They call him "The Hulk" for a reason, and it's not just because of his superhuman-like presence on the field.
For Kansas City Chiefs veteran defensive lineman Allen Bailey, there's an easy connection with him to the big green destroyer of everything, but there's also an equal connection to the Bruce Banner side.
Bailey is as unassuming of a person you'll find when speaking with him or watching his mannerisms after a big play is made. He doesn't talk much. He doesn't yell or scream a whole lot on the field. He's a self-described "put my head down and work" kind of guy.
"He's kind of a gentle giant," veteran linebacker Derrick Johnson explained. "You know not to mess with him, but at the same time, he's very approachable. He laughs and jokes with me all the time.
"I'm glad he's on my team."
And through three games this year, Bailey has shown that he's completely recovered from a torn pectoral muscle that cost him most of the season. He ranks sixth on the team with 12 tackles and two sacks, which puts him on pace to shatter his personal career bests in tackles (41) and sacks (5).
And his return is welcomed by those who benefit from what he brings.
"He's a guy who makes my job easier," Johnson added. "I mean, I can't tell you enough words to express how much Allen Bailey means to the defensive line and to our defense. Seeing that guy, before you even snap the ball, people are looking at him like, 'Ok, we've got something on our hands.'"
(Check out the Emmy-Award-Winning video on Bailey and his hometown of Sapelo Island)
Bailey is in his seventh NFL season after being drafted by the Chiefs in the third round (No. 86 overall) of the 2011 NFL Draft out of Miami. He has played in 75 career games for the Chiefs, amassing 102 tackles and 13.5 sacks.
And much of what Bailey does up front goes unnoticed to those who aren't specifically looking for it, but he was every bit as motivated this year to show he's back and ready to contribute to a team with high expectations.
"I feel like I had a slow start last year," Bailey added. "So, I've just been focusing on starting fast. And coming off an injury, you're always a little more motivated because you missed so much time."
"He's got tremendous power and he's got great athleticism and quickness," Chiefs' defensive coordinator Bob Sutton explained of Bailey. "He's been very effective, and in our terms, he's done a great job of affecting the quarterback."
While linebacker Justin Houston and defensive lineman Chris Jones have received plenty of praise for their ability to sack and affect quarterbacks so far this year, the truth is nobody has more quarterback hurries so far this season than Bailey, who has seven through three games.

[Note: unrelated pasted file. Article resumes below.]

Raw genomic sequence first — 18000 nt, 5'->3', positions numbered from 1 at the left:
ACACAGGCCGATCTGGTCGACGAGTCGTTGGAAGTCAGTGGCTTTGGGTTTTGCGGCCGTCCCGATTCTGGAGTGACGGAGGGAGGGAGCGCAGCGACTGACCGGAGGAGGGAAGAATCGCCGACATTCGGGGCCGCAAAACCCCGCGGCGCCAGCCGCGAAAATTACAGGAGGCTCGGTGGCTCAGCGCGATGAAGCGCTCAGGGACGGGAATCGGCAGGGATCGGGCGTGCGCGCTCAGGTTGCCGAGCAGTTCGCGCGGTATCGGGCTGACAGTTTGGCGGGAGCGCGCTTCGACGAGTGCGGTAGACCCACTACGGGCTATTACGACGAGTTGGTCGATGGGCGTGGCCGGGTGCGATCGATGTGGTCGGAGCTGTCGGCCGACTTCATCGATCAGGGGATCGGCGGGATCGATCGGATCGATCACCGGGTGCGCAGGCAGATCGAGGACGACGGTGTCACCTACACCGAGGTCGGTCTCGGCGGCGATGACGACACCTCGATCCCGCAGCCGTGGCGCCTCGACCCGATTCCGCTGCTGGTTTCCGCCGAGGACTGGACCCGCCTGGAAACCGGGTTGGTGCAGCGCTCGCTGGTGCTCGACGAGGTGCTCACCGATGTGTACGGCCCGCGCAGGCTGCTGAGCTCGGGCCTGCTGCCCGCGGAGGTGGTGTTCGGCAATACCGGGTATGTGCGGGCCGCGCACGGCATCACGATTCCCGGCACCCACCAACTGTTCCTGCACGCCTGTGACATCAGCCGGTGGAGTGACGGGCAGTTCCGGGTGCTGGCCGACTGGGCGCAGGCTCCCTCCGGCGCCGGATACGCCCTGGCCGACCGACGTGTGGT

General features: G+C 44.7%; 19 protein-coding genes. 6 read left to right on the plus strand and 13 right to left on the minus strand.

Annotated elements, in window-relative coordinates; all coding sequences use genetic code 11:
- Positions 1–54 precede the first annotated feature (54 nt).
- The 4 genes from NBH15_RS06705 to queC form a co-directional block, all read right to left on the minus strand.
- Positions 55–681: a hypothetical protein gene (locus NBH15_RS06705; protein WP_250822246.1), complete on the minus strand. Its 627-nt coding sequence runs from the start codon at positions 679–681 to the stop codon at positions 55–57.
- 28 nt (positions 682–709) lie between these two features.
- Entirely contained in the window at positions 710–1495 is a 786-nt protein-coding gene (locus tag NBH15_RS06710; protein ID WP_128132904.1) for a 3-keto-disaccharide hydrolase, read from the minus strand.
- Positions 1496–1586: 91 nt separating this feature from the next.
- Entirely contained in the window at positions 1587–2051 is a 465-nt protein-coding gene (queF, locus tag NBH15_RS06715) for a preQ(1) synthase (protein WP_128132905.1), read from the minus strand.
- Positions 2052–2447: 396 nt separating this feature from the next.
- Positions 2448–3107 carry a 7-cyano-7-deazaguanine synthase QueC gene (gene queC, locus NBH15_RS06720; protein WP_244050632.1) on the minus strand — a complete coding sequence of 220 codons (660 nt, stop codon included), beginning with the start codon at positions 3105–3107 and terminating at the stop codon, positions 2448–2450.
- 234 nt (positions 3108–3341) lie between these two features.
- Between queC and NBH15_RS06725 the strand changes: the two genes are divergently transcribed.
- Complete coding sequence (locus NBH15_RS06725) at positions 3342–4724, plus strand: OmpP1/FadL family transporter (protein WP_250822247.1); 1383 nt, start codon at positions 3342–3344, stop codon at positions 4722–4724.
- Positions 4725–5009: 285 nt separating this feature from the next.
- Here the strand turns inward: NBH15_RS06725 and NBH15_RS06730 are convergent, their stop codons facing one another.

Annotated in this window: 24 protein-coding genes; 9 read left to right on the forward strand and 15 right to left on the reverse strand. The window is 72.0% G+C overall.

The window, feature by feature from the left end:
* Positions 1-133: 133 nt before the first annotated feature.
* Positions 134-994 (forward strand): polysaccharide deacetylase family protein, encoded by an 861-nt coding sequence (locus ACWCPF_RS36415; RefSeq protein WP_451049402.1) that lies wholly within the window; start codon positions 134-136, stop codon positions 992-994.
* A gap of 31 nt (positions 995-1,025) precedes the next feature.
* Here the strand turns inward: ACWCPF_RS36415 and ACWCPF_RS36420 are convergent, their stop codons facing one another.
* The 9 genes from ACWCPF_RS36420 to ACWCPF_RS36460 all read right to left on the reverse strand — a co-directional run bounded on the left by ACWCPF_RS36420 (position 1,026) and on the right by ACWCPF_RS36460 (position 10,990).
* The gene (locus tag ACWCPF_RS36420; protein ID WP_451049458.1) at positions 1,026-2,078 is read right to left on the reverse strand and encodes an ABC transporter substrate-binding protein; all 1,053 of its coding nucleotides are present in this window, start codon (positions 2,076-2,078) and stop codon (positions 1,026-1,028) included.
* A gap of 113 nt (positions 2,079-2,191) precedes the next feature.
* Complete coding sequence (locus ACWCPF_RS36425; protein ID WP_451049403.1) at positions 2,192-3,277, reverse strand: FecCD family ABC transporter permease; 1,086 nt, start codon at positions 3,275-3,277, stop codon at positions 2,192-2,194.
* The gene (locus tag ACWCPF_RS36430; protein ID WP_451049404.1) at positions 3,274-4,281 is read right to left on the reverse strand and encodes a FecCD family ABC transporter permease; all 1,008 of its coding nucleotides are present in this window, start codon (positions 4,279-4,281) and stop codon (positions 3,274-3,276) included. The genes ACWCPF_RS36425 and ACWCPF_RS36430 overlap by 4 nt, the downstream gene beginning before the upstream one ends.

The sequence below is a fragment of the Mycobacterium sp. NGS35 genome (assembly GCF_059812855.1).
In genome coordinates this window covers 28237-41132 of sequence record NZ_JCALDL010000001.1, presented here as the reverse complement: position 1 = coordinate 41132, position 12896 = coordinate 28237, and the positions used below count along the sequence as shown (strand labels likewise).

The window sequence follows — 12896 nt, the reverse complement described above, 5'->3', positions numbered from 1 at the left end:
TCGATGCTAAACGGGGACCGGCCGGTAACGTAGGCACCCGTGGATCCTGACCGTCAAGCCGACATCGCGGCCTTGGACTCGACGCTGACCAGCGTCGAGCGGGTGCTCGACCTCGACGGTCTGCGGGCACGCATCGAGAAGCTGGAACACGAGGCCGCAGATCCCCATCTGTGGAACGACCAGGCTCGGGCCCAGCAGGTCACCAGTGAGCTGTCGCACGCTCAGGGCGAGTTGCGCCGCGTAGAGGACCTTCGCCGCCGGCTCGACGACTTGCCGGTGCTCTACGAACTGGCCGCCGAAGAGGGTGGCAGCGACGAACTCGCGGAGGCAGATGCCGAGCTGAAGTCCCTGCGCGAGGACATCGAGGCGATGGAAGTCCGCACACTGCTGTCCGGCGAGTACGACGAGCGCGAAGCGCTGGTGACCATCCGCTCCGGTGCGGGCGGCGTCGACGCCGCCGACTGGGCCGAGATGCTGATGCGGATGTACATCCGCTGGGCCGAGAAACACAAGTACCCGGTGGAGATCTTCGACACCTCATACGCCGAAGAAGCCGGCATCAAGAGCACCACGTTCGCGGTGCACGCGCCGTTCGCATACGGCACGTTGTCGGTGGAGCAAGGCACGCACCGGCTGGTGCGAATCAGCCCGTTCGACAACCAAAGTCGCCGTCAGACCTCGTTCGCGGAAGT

It's part of his game that he's not necessarily known for, but upon further review of the game film, his presence is felt there in ways that aren't always noticed the first time around.
"He's just one of those guys that's a really good football player that maybe not a lot of people know about," Sutton added.
It's easy to see what he can do on plays like the one above in which he uses an offensive lineman as a means to make a play—tossing him back into the quarterback for the sack.
"Sometimes it's easier just to throw them," Bailey laughed of his affinity for throwing guys around to make plays. "As the game goes on for four quarters, we're supposed to be more conditioned, right? So, when they're tired and we've got a little extra juice, if you just toss them in there he's either going to fall down or fumble.
"So, yeah, it's pretty cool."
When he's not tossing lineman into quarterbacks and running backs and he's more so in his Banner-mode, Bailey is one of the quiet guys in a room that isn't necessarily quiet anymore.
A few years ago in a room with guys like Jaye Howard and Dontari Poe—both quieter guys, the vibe was different than it is now with guys like Chris Jones and Rakeem Nunez-Roches.
"You've got a room full of different characters," Bailey laughed. "It used to be [Dontari] Poe, who isn't a morning person, he wouldn't say anything until about 11:30 in the morning. Now the room is loud as soon as you walk in because those are the personalities we have."
That said, those guys listen to Bailey when he speaks. He's been around and knows what it takes to be a professional and play at this level.
"I think it's a good group and I think [Bailey] and (veteran) Bennie Logan have had a lot to do with that room," Sutton explained. "They're the kind of, to me, the guys who direct that group. Those other two guys (Jones and Nunez-Roches) are vibrant personalities, but I think it's a good combination.
"They get along really well, push each other and support each other."
Bailey currently leads all Chiefs' defensive lineman with 177 snaps played this year, which accounts for more than 78 percent of the total plays. It's not a position he's found himself in the past, as Poe dominated snap counts during his time in Kansas City.
But Bailey believes that this group is special. They have four guys playing most of the reps in Jones, Bailey, Nunez-Roches and Logan, and a fifth in Roy Miller, who is grabbing some reps here and there as well.
"The rotation is good for the long haul," Bailey explained. "We're rotating and not losing a beat with the guys right now, and that's why I think this is the most talented room we've had since I've been here."
And much of that actually has to do with him, the guy who brings a mini replica Hulk figurine with him on the road to put in his locker before every game, which only clarifies the dichotomy of Bailey—part big green monster, and part mild-mannered Banner.